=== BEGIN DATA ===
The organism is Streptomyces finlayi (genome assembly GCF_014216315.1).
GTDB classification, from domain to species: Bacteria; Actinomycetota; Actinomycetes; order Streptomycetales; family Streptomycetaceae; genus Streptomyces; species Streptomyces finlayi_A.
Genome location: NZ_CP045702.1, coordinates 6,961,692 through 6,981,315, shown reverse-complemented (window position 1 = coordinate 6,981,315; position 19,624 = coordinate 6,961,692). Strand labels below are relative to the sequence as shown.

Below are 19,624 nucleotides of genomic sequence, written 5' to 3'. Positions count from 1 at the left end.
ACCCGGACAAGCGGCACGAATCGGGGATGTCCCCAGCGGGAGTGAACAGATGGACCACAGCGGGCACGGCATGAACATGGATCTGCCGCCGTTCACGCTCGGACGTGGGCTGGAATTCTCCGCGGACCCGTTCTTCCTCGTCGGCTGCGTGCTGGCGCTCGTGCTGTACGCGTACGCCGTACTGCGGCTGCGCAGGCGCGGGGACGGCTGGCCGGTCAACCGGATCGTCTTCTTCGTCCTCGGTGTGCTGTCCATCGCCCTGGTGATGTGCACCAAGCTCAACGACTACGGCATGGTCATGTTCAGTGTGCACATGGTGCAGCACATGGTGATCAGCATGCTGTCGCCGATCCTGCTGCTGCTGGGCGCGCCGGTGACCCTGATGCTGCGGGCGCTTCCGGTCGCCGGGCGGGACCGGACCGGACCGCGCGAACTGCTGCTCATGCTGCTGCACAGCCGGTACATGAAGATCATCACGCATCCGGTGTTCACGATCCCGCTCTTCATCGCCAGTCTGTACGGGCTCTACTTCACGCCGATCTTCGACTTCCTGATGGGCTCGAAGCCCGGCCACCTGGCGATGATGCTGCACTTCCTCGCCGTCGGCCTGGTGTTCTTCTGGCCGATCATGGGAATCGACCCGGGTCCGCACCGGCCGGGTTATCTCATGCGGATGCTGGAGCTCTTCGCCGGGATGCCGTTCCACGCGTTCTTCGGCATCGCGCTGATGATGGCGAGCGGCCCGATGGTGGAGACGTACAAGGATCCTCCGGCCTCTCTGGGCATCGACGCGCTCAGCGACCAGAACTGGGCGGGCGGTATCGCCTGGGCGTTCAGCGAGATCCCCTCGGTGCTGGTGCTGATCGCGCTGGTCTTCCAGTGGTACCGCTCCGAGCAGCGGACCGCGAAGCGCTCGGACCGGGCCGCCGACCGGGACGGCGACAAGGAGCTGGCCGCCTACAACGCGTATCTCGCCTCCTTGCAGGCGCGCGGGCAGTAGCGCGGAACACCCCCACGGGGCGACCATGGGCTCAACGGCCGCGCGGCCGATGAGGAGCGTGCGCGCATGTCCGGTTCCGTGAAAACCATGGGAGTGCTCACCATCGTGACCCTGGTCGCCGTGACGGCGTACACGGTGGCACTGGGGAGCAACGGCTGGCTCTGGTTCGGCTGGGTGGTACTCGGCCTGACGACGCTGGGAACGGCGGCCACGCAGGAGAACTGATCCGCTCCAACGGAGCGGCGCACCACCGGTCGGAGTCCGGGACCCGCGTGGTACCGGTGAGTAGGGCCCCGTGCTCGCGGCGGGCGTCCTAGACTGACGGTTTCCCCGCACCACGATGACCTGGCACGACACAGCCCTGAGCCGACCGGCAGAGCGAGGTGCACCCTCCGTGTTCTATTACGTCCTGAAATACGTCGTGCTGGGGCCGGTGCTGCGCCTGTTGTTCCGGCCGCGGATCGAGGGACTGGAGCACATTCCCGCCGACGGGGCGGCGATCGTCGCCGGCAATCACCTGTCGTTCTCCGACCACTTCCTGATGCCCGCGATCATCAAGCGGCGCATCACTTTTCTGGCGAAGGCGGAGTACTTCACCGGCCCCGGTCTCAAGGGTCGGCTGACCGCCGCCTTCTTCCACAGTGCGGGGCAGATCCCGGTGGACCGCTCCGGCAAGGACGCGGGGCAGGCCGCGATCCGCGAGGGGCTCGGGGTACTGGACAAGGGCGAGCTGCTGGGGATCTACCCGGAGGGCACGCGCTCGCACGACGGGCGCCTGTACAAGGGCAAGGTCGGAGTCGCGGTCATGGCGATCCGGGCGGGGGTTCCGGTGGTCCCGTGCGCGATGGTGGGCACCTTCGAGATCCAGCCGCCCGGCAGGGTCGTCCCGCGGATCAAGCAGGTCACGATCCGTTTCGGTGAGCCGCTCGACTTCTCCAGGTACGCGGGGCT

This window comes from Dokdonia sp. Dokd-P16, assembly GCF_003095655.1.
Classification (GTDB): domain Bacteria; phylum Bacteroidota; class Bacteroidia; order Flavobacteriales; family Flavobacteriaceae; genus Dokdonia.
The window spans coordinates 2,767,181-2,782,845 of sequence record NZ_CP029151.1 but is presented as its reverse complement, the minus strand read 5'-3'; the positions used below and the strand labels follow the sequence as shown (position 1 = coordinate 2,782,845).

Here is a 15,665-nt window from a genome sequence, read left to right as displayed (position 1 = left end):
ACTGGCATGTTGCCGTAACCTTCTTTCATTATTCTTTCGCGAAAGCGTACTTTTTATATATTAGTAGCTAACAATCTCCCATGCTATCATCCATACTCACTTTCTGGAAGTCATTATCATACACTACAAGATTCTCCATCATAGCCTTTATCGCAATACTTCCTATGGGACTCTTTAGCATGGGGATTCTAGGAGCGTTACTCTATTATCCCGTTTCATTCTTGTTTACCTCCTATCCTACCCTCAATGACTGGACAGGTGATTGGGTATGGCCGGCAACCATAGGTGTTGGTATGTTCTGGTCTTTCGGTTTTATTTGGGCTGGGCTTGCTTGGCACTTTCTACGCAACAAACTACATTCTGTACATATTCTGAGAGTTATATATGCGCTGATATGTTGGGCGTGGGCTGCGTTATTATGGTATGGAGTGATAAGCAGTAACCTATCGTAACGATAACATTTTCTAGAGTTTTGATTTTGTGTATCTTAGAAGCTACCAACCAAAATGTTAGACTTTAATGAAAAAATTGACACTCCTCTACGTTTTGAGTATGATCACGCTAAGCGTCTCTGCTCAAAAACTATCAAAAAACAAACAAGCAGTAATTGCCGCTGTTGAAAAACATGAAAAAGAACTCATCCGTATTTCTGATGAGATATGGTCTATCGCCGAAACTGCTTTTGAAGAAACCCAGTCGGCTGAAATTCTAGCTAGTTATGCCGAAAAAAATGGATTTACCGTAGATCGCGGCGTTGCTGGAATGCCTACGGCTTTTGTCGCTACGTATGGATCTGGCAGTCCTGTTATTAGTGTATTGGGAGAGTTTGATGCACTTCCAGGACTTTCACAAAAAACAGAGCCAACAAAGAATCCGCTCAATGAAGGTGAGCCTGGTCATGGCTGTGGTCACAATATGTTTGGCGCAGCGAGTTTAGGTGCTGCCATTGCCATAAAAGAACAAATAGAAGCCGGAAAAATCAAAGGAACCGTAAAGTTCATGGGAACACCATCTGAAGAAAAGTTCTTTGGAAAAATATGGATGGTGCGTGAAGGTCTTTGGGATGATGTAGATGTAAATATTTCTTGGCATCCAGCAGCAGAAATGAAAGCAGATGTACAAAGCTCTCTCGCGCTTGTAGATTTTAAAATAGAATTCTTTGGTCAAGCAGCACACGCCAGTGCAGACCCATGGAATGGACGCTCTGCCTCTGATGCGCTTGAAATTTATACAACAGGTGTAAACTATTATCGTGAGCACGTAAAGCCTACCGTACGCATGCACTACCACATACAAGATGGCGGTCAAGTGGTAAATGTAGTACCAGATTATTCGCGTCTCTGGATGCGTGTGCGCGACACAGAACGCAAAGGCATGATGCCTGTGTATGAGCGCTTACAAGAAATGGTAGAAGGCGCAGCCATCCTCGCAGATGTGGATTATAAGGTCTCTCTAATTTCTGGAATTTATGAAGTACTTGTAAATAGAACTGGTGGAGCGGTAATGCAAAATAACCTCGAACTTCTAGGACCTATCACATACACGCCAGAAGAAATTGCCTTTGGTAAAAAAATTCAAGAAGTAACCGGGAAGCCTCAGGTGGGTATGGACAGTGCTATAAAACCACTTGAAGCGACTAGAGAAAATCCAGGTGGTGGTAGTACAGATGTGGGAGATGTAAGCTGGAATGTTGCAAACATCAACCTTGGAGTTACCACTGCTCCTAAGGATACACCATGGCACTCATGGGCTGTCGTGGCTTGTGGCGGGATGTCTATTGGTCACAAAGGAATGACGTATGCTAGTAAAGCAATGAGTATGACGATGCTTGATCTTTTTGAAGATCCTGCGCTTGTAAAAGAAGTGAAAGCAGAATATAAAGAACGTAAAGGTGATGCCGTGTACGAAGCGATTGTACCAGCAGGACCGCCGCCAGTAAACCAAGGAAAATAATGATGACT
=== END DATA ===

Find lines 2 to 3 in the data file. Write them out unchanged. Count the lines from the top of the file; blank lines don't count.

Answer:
GTDB classification, from domain to species: Bacteria; Actinomycetota; Actinomycetes; order Streptomycetales; family Streptomycetaceae; genus Streptomyces; species Streptomyces finlayi_A.
Genome location: NZ_CP045702.1, coordinates 6,961,692 through 6,981,315, shown reverse-complemented (window position 1 = coordinate 6,981,315; position 19,624 = coordinate 6,961,692). Strand labels below are relative to the sequence as shown.